3)  Pipes gives a very brief single sentence out of our lengthy statement of purpose at http://www.theamericanmuslim.org/about.htm .  The full statement of purpose follows:

“The American Muslim is dedicated to the promotion of peace, justice, and reconciliation for all humanity. It’s purpose is to:
_ provide an open forum for the discussion of ideas and issues of concern to Muslims in America from various points of view (based on Qur’an and Sunnah) representing no one school of thought, ethnic group or organization, but to encourage all to be represented in these pages and to speak for themselves.
_ provide a forum for and encourage inter-community dialogue particularly on divisive issues, and to encourage interfaith dialogue to find common ground for cooperation on issues of mutual concern
_ provide the most comprehensive information possible about individual and group efforts and projects to enable networking and cooperative effort.
_ offer support and encouragement and provide shura (consultation) to those who are speaking publicly on behalf of the Muslim community
_ help Muslims with a deep personal commitment to Islam and to America to locate each other. Help people of faith (Muslims, Christians and Jews) who share our concern for dialogue, peaceful resolution of problems to find each other so they can work together.
_ provide a balanced, moderate, alternative voice focusing on the spiritual, dimension of Islam rather than the more often heard voice of extreme political Islamism. “

4)  Only two out of the hundreds of individuals who have had articles in The American Muslim are named - Yahiya Emerick and Ibrahim Hooper - and accused of being voices of “extreme political Islamism” .  The only supposed proof of this charge against these individuals is an article by Yahiya Emerick (which was not published on The American Muslim website), and a statement made by Ibrahim Hooper (also not published on The American Muslim website).

The two items in our statement of purpose that are in bold should make clear that it has always been our policy to include differing points of view ?  to allow individuals and organizations to speak for themselves ? and to allow our readers to make up their own minds on the merits of the discussion.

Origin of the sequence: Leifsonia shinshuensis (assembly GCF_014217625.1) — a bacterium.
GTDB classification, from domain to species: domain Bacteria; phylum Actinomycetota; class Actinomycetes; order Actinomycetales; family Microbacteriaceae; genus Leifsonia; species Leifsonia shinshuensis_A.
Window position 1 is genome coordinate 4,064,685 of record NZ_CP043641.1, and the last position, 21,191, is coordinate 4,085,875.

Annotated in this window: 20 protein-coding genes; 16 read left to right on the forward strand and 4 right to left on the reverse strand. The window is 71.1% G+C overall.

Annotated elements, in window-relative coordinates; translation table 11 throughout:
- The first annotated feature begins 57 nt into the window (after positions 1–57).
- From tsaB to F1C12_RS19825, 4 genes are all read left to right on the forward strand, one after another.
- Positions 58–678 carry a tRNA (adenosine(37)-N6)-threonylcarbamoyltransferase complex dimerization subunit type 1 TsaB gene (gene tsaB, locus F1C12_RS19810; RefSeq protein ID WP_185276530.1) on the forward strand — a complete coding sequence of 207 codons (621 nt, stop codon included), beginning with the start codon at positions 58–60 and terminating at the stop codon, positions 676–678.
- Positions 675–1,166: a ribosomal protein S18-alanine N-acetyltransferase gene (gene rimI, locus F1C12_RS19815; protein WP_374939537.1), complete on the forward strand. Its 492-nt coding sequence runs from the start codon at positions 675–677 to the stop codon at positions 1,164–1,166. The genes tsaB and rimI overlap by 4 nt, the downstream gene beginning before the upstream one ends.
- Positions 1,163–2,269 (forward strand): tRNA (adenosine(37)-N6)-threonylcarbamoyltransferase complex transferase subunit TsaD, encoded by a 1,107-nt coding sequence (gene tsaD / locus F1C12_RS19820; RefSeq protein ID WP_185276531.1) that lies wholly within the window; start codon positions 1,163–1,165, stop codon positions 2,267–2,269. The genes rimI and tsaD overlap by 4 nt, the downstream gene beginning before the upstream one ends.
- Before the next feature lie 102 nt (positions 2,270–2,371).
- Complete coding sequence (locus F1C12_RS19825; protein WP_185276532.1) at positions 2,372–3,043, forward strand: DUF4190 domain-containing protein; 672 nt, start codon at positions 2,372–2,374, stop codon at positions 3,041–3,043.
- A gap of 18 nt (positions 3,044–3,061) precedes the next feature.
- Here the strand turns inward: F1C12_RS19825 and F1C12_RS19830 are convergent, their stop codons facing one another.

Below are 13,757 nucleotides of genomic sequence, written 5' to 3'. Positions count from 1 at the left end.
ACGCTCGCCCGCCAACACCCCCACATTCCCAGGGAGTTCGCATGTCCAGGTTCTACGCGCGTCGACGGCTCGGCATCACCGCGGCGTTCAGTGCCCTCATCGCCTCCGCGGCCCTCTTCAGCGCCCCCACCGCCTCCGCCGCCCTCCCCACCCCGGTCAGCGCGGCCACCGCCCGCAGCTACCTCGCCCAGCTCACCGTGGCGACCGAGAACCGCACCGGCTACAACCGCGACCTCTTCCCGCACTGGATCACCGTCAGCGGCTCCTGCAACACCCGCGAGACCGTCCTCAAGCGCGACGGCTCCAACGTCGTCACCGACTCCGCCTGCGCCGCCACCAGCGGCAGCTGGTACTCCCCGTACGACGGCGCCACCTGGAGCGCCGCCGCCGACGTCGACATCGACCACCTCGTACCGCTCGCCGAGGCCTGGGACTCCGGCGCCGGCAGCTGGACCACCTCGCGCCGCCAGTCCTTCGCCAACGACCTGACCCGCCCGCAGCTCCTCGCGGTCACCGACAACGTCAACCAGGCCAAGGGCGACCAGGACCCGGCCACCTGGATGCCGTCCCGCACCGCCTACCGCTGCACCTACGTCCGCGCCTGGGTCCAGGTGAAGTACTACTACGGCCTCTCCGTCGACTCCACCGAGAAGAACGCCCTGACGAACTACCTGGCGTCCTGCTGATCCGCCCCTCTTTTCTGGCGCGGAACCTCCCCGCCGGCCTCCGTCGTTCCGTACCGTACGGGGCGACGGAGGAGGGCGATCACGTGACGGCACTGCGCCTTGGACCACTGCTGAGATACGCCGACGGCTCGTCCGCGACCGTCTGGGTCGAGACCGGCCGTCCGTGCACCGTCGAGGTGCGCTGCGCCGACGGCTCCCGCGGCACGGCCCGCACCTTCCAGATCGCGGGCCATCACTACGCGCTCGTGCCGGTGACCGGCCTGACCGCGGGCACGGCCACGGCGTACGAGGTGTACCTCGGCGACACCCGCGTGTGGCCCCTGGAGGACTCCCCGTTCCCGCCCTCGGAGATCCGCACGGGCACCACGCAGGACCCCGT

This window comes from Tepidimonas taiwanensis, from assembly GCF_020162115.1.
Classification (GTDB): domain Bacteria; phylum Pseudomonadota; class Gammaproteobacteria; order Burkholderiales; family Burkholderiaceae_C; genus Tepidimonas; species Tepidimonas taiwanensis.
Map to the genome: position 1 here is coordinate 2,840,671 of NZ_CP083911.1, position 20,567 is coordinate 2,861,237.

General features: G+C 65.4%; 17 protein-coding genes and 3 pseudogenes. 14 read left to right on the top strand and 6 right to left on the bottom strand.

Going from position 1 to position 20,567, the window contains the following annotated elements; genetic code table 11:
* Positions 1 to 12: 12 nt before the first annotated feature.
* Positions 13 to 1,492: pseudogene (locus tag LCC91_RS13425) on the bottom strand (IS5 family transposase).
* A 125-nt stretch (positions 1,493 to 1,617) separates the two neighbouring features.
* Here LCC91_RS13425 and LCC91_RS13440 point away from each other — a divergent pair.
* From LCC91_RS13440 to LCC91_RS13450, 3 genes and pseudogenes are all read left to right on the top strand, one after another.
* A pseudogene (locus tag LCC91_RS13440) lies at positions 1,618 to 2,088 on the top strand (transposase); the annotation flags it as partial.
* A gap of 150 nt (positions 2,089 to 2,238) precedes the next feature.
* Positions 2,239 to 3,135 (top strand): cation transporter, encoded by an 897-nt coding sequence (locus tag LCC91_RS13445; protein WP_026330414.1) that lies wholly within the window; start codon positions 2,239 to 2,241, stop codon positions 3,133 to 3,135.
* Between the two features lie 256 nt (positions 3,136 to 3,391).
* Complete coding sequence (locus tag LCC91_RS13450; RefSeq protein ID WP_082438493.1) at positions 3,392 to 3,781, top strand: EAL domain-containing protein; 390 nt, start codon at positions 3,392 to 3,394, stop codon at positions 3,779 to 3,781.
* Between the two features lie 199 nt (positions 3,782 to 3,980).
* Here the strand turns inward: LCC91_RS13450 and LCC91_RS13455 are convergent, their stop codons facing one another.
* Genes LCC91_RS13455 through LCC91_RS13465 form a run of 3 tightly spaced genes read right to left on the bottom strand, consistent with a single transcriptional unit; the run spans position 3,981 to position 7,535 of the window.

I absolutely disagree with Pipes characterization of these two particular individuals.  However, even if I did hold such a view about someone,  I would not necessarily exclude their opinion from the discussion. 

We have regularly included articles by Sunni Muslims, Shiah Muslims and Sufi Muslims as well as articles by non-Muslims - Christians and Jews (including Ministers, Rabbis and Priests), and articles on many sides of issues as even a cursory reading of our Index http://www.theamericanmuslim.org/TAM-INDEX.htm  will show. 

5)  The article “posted elsewhere” with an Interfaith Christmas Display and an American Muslim Alliance Logo (which is remarkably similar to an AIPAC logo at http://www.aipac.org/ ) certainly is open to various interpretations (as is all artwork).  I see nothing sinister, and certainly find the articles statement that the Christmas Display which includes a Star of David as well as a Star and Crescent looks as if the crescent is   “surrounding and seemingly gobbling up a Star of David” to be a very subjective conclusion. 

That is one possible, and it seems to me,  paranoid conclusion.  In my view, as an active participant in interfaith dialogue for many years, it is simply an attempt to include Jewish and Muslim symbols in a display.  However, neither of these were displayed on The American Muslim website, and whatever anyone?s personal opinion is about these symbols, they have nothing to do with The American Muslim website or logo.